Surviving, thriving and supporting others, by Winnie Ssanyu-Sseruma

Published: 09 December 2013

Some thoughts on the occasion of the final ever issue of HIV treatment update (HTU), from Winnie Ssanyu-Sseruma, senior policy and advocacy officer for community health within the Africa Division at Christian Aid. Back in 1996, Winnie was the first African openly living with HIV in the UK to appear on the cover of a national magazine. Winnie's comments form part of a feature article, All change.

The advances in HIV treatment have fundamentally changed the lives of many people living with HIV and, to a great extent, the global health landscape. In the 1980s, anyone who was known to have HIV not only had a short life expectancy, but many experienced stigma and died horrific deaths.

When I was diagnosed with HIV in 1988, I felt like death wasn’t far off; I was filled with fear, really not living but just going through the motions.

In the 1990s, when combination therapy arrived, there was much-needed hope. Although physically my treatment worked liked a charm, what I didn’t count on was how difficult it was psychologically to shift my mind from wondering when HIV was going to kill me, to living longer with it. Through therapy and other social support I was able to live again.

Twenty-five years on from my initial HIV diagnosis, the last decade has been about supporting others to access the services they need, speaking up and moving from working on HIV at a national level to an international one. I have learnt a lot through HIV activism (not all the learning has been about HIV), enabling me not only to get my life back, but to thrive.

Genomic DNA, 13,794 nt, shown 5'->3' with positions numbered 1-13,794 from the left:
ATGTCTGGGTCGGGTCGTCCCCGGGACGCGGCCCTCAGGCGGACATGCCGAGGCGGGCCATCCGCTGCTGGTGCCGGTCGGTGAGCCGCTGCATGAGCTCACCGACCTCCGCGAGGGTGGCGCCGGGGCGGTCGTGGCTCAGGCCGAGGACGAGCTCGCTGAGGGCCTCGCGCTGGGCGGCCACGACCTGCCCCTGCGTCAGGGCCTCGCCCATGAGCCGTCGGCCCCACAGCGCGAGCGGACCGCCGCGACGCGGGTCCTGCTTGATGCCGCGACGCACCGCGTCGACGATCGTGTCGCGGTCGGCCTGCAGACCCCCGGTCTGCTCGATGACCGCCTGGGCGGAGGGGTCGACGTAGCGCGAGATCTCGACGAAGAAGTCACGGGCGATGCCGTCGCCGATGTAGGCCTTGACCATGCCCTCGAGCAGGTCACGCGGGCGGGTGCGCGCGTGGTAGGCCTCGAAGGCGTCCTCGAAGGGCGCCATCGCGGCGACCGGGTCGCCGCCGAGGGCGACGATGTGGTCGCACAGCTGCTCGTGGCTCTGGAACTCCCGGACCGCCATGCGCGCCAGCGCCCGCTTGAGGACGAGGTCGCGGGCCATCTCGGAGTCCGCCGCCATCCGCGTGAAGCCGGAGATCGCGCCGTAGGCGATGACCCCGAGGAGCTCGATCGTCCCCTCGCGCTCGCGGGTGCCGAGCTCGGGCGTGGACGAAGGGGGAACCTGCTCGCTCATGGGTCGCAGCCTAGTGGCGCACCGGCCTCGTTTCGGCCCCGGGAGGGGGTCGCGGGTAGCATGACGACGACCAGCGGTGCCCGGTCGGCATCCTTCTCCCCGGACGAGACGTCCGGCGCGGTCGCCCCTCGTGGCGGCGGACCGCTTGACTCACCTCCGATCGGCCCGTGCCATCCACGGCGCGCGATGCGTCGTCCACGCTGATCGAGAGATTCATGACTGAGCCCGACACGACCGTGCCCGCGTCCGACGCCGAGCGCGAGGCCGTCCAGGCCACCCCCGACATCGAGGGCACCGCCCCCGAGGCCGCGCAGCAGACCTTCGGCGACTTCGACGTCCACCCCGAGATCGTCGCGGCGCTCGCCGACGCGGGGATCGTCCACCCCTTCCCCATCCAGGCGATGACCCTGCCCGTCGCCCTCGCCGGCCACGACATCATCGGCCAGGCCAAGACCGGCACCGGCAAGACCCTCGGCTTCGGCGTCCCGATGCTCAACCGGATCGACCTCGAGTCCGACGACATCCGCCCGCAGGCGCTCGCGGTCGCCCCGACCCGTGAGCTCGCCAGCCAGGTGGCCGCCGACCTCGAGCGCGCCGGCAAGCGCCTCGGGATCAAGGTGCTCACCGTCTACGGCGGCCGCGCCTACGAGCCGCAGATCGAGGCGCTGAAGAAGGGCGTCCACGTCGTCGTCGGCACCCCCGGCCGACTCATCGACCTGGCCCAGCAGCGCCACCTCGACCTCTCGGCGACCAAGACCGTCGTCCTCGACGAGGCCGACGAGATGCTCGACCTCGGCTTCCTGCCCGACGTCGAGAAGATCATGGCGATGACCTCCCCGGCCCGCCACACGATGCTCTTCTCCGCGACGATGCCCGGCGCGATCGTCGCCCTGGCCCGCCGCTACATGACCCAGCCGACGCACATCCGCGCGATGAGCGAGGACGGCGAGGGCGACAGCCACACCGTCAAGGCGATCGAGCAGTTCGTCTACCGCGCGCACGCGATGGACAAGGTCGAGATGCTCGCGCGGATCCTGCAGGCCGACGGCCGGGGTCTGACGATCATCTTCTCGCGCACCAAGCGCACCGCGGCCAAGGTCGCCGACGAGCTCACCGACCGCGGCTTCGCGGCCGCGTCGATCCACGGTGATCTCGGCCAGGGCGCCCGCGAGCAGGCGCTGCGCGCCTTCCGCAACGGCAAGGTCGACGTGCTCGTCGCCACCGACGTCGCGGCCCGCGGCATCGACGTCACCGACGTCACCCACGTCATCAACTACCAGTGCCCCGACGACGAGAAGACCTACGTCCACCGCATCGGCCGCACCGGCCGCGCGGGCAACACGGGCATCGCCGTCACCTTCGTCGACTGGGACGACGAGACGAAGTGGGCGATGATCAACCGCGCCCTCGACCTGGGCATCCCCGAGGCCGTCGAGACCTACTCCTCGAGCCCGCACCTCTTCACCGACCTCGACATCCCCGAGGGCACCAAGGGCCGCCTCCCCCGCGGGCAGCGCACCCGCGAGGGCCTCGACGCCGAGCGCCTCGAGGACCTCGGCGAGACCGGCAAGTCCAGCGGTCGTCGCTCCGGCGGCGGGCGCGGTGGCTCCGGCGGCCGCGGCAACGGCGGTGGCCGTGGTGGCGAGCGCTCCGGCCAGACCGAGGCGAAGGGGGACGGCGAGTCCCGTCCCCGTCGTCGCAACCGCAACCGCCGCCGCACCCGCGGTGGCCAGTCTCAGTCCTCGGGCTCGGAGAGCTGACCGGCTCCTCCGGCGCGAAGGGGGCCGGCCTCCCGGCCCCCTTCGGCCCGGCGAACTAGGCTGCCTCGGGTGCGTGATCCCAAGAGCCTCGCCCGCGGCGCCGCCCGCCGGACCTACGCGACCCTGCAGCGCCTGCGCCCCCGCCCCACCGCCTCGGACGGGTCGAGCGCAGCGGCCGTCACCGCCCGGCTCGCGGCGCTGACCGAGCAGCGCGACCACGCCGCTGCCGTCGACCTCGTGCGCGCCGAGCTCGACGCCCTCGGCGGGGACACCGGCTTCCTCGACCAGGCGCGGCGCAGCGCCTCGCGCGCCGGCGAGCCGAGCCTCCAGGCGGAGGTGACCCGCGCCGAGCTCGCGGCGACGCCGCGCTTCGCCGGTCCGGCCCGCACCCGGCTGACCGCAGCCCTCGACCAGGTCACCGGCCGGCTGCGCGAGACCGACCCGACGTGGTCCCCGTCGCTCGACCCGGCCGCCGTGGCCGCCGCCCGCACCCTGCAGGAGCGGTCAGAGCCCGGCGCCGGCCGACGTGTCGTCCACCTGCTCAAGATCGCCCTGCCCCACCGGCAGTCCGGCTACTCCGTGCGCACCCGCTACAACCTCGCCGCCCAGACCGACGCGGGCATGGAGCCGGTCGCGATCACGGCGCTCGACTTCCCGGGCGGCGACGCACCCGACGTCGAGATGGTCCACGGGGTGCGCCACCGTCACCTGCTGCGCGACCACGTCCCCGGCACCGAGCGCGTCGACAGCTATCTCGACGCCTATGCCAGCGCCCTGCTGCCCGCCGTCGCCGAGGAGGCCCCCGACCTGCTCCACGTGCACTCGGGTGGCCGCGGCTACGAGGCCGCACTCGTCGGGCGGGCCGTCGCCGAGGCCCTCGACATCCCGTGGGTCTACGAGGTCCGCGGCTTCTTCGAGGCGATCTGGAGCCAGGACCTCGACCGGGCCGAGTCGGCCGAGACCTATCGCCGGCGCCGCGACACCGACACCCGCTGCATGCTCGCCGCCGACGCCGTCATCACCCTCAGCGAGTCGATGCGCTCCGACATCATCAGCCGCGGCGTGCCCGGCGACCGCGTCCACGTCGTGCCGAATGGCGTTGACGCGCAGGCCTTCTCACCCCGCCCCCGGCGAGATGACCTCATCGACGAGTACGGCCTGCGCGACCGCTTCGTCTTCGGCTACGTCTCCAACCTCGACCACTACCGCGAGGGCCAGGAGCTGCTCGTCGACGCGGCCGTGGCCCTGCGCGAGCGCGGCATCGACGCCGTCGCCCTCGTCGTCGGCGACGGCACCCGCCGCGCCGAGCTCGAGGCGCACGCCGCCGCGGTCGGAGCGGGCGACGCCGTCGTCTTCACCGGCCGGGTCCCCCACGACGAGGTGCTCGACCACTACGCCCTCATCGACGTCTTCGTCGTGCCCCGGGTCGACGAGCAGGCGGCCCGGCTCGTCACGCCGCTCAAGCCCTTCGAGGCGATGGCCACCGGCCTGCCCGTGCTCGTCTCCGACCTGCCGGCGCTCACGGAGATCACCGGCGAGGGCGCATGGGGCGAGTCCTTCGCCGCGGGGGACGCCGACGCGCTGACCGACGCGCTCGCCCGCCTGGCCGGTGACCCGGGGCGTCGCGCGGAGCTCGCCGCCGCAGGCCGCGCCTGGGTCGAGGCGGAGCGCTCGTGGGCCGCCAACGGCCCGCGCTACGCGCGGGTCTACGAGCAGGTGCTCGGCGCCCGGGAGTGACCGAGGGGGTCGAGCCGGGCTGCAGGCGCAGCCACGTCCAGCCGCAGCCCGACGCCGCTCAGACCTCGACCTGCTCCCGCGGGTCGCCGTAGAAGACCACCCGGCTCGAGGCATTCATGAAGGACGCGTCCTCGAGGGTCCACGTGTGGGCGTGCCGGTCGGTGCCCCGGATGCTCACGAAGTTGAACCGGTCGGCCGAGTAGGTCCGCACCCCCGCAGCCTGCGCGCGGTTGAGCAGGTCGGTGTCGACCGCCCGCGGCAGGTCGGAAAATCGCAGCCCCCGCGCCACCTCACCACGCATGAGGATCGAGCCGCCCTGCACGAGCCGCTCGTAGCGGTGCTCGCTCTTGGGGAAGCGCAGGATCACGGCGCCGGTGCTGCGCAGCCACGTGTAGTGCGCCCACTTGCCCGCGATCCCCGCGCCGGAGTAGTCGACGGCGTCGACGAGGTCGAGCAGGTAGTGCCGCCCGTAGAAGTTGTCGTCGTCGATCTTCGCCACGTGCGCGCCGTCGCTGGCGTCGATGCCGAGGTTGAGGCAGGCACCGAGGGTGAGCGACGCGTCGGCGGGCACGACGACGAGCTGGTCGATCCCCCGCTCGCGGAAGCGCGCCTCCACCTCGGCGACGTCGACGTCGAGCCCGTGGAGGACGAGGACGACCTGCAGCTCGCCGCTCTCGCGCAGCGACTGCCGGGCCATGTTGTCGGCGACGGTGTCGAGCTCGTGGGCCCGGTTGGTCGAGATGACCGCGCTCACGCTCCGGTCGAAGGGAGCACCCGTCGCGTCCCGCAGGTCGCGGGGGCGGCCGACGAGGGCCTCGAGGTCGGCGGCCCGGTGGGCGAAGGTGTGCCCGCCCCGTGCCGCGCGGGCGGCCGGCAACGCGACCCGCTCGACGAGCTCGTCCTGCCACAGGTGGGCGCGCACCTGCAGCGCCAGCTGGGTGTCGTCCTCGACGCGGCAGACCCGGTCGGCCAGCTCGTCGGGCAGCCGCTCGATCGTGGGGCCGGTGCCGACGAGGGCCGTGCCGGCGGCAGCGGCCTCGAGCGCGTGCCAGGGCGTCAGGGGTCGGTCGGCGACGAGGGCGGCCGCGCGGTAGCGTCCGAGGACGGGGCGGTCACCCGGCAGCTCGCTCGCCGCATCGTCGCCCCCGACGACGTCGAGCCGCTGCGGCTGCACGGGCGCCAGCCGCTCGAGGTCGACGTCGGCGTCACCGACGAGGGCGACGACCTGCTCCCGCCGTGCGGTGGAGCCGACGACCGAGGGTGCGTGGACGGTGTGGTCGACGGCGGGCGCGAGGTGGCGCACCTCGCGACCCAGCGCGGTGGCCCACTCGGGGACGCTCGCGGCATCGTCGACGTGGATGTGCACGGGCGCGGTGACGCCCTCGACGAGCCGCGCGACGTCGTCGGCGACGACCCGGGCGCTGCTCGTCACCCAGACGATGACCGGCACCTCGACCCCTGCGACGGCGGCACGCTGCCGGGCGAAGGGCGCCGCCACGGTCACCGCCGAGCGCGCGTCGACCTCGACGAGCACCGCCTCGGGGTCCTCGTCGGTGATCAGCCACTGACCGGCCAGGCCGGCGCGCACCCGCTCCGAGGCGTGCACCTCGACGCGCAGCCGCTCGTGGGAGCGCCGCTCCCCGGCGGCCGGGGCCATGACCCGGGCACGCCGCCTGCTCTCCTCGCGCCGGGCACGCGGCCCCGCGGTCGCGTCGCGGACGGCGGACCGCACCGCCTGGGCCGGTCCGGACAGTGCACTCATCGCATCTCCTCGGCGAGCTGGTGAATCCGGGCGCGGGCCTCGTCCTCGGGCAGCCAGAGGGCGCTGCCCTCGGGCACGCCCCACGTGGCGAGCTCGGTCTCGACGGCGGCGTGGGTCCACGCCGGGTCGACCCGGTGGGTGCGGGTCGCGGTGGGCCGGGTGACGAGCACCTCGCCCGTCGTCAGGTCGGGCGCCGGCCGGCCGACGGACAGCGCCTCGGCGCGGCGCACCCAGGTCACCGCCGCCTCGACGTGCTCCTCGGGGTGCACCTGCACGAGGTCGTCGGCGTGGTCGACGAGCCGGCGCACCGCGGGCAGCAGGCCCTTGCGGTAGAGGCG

Despite lingering challenges of HIV-related stigma and late diagnosis, I have seen a transformation in attitudes within the African communities in the UK. Some faith leaders have become HIV activists, something seen as close to impossible in many people’s books. Because African and gay communities have been most affected with HIV, it made common sense to work together. I really feel that this partnership has helped to put a dent in homophobia in African communities, although I admit there is still a long way to go.

There are still a few worrying issues. HIV information campaigns and testing levels are nowhere near where they should be. We know that those living with HIV who are not aware [of their status] or not on treatment are more likely to pass on HIV than those on treatment. And there are millions around the world who need treatment now and are unable to access it. But funding levels for anything HIV-specific have declined and HIV support organisations are either cutting back or closing down altogether. The stigma attached to living with HIV is still rife, especially in rural areas – not just in the UK but in various parts of the world.

I am concerned that if there isn’t the same level of investment in HIV globally there might be another HIV epidemic on the horizon. Many funders have now moved on, way too quickly, to funding other health issues. HIV remains an unfinished agenda and, if not dealt with properly, may unleash a second wave of HIV that may be more lethal than what we have been dealing with for the last three decades.

For more information

The final issue of HIV treatment update is out now and available online at:

Winnie Ssanyu-Sseruma is senior policy and advocacy officer for community health within the Africa Division at Christian Aid. You can find out more about its work at:

Community Consensus Statement on Access to HIV Treatment and its Use for Prevention

Together, we can make it happen

We can end HIV soon if people have equal access to HIV drugs as treatment and as PrEP, and have free choice over whether to take them.

Launched today, the Community Consensus Statement is a basic set of principles aimed at making sure that happens.

The Community Consensus Statement is a joint initiative of AVAC, EATG, MSMGF, GNP+, HIV i-Base, the International HIV/AIDS Alliance, ITPC and NAM/aidsmap

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